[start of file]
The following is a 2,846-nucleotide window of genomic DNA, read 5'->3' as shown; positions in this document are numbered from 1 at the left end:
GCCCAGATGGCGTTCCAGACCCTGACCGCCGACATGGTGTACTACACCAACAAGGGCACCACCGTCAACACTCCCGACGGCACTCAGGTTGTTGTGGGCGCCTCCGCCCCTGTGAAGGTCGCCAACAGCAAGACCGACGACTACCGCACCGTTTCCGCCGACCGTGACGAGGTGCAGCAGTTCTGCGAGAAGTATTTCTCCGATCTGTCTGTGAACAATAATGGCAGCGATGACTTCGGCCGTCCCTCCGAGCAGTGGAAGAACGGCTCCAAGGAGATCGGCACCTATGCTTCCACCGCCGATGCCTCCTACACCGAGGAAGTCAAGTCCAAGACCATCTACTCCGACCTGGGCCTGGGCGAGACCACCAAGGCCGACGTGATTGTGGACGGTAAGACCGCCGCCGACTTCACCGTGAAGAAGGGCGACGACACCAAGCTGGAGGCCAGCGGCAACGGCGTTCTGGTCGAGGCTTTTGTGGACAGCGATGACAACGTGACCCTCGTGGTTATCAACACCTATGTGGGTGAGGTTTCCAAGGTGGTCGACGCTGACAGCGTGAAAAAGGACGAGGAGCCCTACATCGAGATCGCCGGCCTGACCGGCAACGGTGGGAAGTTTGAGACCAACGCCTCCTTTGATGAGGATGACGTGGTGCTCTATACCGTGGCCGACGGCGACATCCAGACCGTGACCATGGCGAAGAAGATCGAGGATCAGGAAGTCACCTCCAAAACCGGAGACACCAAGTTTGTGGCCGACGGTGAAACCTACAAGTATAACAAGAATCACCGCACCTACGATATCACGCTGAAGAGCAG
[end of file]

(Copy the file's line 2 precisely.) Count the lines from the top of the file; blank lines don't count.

GCCCAGATGGCGTTCCAGACCCTGACCGCCGACATGGTGTACTACACCAACAAGGGCACCACCGTCAACACTCCCGACGGCACTCAGGTTGTTGTGGGCGCCTCCGCCCCTGTGAAGGTCGCCAACAGCAAGACCGACGACTACCGCACCGTTTCCGCCGACCGTGACGAGGTGCAGCAGTTCTGCGAGAAGTATTTCTCCGATCTGTCTGTGAACAATAATGGCAGCGATGACTTCGGCCGTCCCTCCGAGCAGTGGAAGAACGGCTCCAAGGAGATCGGCACCTATGCTTCCACCGCCGATGCCTCCTACACCGAGGAAGTCAAGTCCAAGACCATCTACTCCGACCTGGGCCTGGGCGAGACCACCAAGGCCGACGTGATTGTGGACGGTAAGACCGCCGCCGACTTCACCGTGAAGAAGGGCGACGACACCAAGCTGGAGGCCAGCGGCAACGGCGTTCTGGTCGAGGCTTTTGTGGACAGCGATGACAACGTGACCCTCGTGGTTATCAACACCTATGTGGGTGAGGTTTCCAAGGTGGTCGACGCTGACAGCGTGAAAAAGGACGAGGAGCCCTACATCGAGATCGCCGGCCTGACCGGCAACGGTGGGAAGTTTGAGACCAACGCCTCCTTTGATGAGGATGACGTGGTGCTCTATACCGTGGCCGACGGCGACATCCAGACCGTGACCATGGCGAAGAAGATCGAGGATCAGGAAGTCACCTCCAAAACCGGAGACACCAAGTTTGTGGCCGACGGTGAAACCTACAAGTATAACAAGAATCACCGCACCTACGATATCACGCTGAAGAGCAG